President Isaac Herzog (L) meets with his German counterpart in the Ukrainian capital Kyiv on October 6, 2021, ahead of the memorial ceremony to mark the Babi Yar massacre. (Haim Zach/GPO)

At home, he is known for having warm relationships with Knesset members from every political party.

“Herzog understands that in his role, he needs the cooperation of everybody. As I see it, Bennett and Lapid work in sync [with Herzog] and they do it well,” said Efrat Duvdevani, who headed the President’s Residence during the tenure of Shimon Peres and today runs the Peres Center for Peace. “Herzog has taken upon himself several subjects and is getting into areas where he can add significant value. He’s doing it not just domestically, but also on the diplomatic front.”

All the president’s Rolodex

Three events have crystalized Herzog’s arrival as a significant political and diplomatic player.

The first was his work to defuse major tensions around a planned women’s prayer gathering at the Western Wall in early November. While Netanyahu, now opposition leader, amplified calls by ultra-Orthodox political leaders for protesters to gather at the holy site to heckle Women of the Wall and other progressive groups, Herzog worked the phones and got Gilad Kariv, a Reform rabbi and Labor MK, to cancel his plans to attend the service in support of the women’s groups.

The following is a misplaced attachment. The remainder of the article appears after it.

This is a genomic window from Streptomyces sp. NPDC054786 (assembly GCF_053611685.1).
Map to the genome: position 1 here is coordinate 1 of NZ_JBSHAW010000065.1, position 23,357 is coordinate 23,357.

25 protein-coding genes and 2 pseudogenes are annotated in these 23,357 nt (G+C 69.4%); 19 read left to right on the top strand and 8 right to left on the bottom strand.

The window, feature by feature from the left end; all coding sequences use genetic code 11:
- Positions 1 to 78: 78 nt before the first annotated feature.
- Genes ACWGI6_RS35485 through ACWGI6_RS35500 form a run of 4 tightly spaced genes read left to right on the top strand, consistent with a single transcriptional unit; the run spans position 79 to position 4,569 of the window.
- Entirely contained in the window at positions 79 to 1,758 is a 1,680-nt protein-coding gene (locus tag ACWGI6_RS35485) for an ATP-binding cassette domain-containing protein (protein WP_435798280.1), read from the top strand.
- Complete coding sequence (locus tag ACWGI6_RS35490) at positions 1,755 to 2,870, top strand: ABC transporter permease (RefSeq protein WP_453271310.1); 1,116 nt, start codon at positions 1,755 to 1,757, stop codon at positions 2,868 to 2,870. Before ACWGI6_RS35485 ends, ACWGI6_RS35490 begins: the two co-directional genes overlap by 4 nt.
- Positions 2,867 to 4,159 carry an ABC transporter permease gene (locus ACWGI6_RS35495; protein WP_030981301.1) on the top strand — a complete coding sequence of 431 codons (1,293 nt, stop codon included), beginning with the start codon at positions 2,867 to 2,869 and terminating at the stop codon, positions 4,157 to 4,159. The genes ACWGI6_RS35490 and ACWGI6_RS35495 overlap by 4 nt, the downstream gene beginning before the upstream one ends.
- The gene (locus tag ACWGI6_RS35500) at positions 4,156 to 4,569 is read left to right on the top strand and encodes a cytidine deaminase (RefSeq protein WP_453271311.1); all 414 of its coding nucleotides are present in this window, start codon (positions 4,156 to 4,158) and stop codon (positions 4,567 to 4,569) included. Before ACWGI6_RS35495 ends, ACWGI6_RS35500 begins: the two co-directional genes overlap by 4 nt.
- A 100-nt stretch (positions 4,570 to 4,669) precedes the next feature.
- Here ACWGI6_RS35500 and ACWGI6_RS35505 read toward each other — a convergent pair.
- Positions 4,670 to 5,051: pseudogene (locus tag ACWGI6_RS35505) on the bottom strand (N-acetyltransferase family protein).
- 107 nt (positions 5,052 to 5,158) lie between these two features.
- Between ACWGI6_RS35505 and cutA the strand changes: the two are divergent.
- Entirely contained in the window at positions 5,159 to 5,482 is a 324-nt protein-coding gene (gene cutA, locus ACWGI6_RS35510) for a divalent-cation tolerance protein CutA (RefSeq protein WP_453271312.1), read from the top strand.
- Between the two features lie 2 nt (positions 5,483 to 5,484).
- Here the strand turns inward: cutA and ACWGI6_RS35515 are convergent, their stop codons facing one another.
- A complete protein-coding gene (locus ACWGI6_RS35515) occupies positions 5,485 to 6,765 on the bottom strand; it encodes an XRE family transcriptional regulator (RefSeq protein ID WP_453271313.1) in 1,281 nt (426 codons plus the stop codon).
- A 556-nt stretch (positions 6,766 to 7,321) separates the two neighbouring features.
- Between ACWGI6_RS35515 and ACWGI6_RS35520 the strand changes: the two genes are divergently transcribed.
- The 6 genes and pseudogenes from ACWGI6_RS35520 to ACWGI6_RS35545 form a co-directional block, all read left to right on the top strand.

Ultra-Orthodox MKs on the other side of the issue followed suit, and a major potential clash was avoided, with protests remaining low-key.

To get Kariv to cancel, Herzog promised him and leaders of the Reform and Conservative streams of Judaism that he would convene a forum under the auspices of the President’s Residence to come up with an agreed-upon solution for the issue of an official pluralistic prayer space at the Western Wall.

Members of the Women of the Wall movement hold Rosh Hodesh prayers at the Western Wall in Jerusalem, November 5, 2021. (Olivier Fitoussi/Flash90)

By taking on the issue, Herzog was inserting himself into one of the most important debates to have riven Israel and Diaspora Jewry in recent years, which holds significance far outside the confines of domestic Israeli politics.

Weeks later, Herzog played a major role in negotiations with Turkey over an Israeli couple detained for allegedly spying, after one of them took a picture of one of President Recep Tayyip Erdogan’s palaces.